Stunted growth, both physical and mental. A higher chance of dying from infectious diseases. Diminished work productivity in adulthood. These are the consequences of hidden hunger, an urgent public health problem that affects two billion people worldwide and seriously hinders economic development.
Hidden hunger is a chronic lack of essential vitamins and minerals (micronutrients). In developing countries, multiple micronutrient deficiencies often occur at the same time, straining healthcare systems and hobbling economies. Iron deficiency anaemia, zinc and vitamin A deficiencies rank among the 15 leading causes of disease, costing $180 billion each year.
Fortunately, there are proven, low-cost, high-impact solutions that reduce hidden hunger, such as food fortification and micronutrient supplementation.
The new Lancet Series on Maternal and Child Nutrition, published in June, named 10 interventions that together have the ability to save nearly a million lives each year. Of the 10 interventions, half of them were micronutrient interventions. Since iron and calcium deficiencies contribute substantially to maternal deaths, the series called for maternal multiple micronutrient supplementation and calcium supplementation as key interventions that can save 102,000 lives per year as part of a package of interventions during pregnancy, which also includes universal salt iodisation. Another 145,000 lives could be saved through vitamin A and zinc supplementation for children.
The series also called for better data on micronutrient deficiencies. Where do they occur? Where should countries and partners prioritise interventions? Despite all our knowledge, we still need more data on micronutrient deficiency prevalence at the national and local levels in order for policymakers and partners to make evidence-based policy and programme decisions.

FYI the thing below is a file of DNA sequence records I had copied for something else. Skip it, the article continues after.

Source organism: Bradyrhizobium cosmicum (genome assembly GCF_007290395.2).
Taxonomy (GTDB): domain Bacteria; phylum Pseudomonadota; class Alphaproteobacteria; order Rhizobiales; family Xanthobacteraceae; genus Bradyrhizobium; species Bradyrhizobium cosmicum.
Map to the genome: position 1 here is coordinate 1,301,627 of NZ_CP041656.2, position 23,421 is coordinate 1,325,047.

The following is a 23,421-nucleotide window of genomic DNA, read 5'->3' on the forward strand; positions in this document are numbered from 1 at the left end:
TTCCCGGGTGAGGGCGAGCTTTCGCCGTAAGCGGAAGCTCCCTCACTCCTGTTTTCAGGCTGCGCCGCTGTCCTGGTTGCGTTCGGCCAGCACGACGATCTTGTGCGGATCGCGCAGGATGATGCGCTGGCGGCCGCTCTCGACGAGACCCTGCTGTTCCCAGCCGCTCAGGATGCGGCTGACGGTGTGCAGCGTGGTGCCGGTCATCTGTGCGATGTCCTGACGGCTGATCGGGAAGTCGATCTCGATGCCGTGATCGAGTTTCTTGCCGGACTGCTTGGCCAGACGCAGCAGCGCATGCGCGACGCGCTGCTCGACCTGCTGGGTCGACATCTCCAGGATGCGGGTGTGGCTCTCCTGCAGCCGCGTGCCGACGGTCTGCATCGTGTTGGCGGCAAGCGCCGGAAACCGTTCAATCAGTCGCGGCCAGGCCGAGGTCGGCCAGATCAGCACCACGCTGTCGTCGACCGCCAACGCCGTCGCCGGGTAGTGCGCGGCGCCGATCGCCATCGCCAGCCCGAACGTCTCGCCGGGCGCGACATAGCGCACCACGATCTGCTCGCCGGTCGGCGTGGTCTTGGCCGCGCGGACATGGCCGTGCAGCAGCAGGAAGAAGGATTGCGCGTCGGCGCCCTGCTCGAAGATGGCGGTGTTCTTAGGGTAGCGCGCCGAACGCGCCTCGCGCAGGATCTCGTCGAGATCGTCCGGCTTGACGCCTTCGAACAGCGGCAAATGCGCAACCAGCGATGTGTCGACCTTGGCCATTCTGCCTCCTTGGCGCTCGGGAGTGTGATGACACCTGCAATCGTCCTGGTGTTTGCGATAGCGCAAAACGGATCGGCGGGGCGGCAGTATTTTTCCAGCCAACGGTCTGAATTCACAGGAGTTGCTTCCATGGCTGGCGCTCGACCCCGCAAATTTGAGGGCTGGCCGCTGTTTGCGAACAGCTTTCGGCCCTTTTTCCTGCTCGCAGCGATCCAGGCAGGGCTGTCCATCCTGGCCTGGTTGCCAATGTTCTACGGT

Recognising this need to expand the evidence base, Sight and Life, with the input of leading scientists, academics and decision-makers from a range of global institutions, developed the Hidden Hunger Index maps, which highlight global hidden hunger hot spots and provide a ranked index of affected countries. The maps show, for the first time, the combined prevalence in preschool children of multiple micronutrient deficiencies: vitamin A, zinc and iron, as well as iodine. The hidden hunger maps and indices are part of Vitamins in Motion, a Sight and Life effort to highlight the critical role vitamins play in overall nutrition and health and advocate for increased access to micronutrients.
The index found that hidden hunger hot spots exist in sub-Saharan Africa, India and Afghanistan and are severe in many countries in South-Central/South-East Asia. Most South American countries only had a mild-to-moderate degree of hidden hunger. In most of the 20 countries with the highest Hidden Hunger Index scores, 40 percent of preschool children were estimated to be stunted, more than 30 percent were anaemic due to iron deficiency and more than half were vitamin A deficient.